There are about 6,000 offshore oil platforms in the world’s oceans. They have an immense presence physically, financially and environmentally. As these massive structures extract hydrocarbons from deep beneath the sea, they also undergo a remarkable transformation under the water. The enormous substructures that support the platforms become vertical reefs, home to millions of individual plants and animals.
Over time, many oil platforms are decommissioned, and their owners are faced with the choice of either removing them entirely or transitioning them into permanent reefs. Traditional practice was to restore the site to its original condition, but more recently the idea of “reefing” old platforms has gained popularity. As of 2016, more than 11% of decommissioned platforms in the U.S. portion of the Gulf of Mexico have become permanent reefs.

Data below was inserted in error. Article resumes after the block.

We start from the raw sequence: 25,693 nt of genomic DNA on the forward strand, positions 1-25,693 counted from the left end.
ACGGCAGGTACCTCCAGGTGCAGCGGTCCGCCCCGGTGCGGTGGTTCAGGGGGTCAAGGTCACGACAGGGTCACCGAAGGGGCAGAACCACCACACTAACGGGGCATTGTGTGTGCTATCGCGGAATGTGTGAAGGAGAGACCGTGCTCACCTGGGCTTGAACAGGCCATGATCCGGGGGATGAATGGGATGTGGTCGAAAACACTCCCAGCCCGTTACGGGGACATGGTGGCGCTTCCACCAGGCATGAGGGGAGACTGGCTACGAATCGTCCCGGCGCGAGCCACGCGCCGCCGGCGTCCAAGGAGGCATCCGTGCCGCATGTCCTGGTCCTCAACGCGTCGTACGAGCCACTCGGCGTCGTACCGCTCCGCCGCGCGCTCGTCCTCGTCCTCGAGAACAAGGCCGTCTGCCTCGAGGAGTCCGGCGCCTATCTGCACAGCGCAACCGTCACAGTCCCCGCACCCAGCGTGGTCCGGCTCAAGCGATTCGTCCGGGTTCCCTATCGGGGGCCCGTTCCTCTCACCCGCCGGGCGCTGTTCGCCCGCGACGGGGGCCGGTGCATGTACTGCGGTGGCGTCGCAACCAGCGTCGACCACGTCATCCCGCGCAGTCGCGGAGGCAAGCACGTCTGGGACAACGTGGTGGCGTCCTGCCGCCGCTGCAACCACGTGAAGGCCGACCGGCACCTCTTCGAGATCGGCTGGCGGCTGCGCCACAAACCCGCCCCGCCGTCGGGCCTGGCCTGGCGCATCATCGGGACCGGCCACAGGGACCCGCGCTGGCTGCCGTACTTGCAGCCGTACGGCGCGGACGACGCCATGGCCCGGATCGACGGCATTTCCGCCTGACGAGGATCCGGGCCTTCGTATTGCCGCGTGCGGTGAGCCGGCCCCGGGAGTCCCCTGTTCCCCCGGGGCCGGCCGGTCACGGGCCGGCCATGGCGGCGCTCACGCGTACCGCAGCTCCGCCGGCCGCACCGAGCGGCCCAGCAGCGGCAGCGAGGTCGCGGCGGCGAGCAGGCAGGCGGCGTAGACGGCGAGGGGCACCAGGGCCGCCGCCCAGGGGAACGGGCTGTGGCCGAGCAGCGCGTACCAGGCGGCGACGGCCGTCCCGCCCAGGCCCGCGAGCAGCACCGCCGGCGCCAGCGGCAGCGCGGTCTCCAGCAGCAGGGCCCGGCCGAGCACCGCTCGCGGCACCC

Decommissioning and completely removing a platform is a daunting and pricey proposition. The most recent estimate for removing all platforms off the coast of California alone totals $8 billion. Modifying the platforms to serve as permanent reefs cuts these costs significantly, especially those associated with hauling, cleaning and disposing of the underwater support structure, which will have thousands of tons of sea-life clinging to it by the time it is removed.
Converting the structure into a permanent reef means making it free of any hydrocarbons or other hazardous materials. But this is still a far cheaper venture than total removal. Studies of oil rigs as underwater habitats have shown them to be some of the most productive in the world. They are 3-dimensional reefs whose open construction allows currents to pass through bringing lots of nutrients.
Over time, more and more oil platforms will be decommissioned. Many may end up remaining as permanent homes for undersea life.
Photo, posted August 21, 2011, courtesy of Marianne Muegenburg via Flickr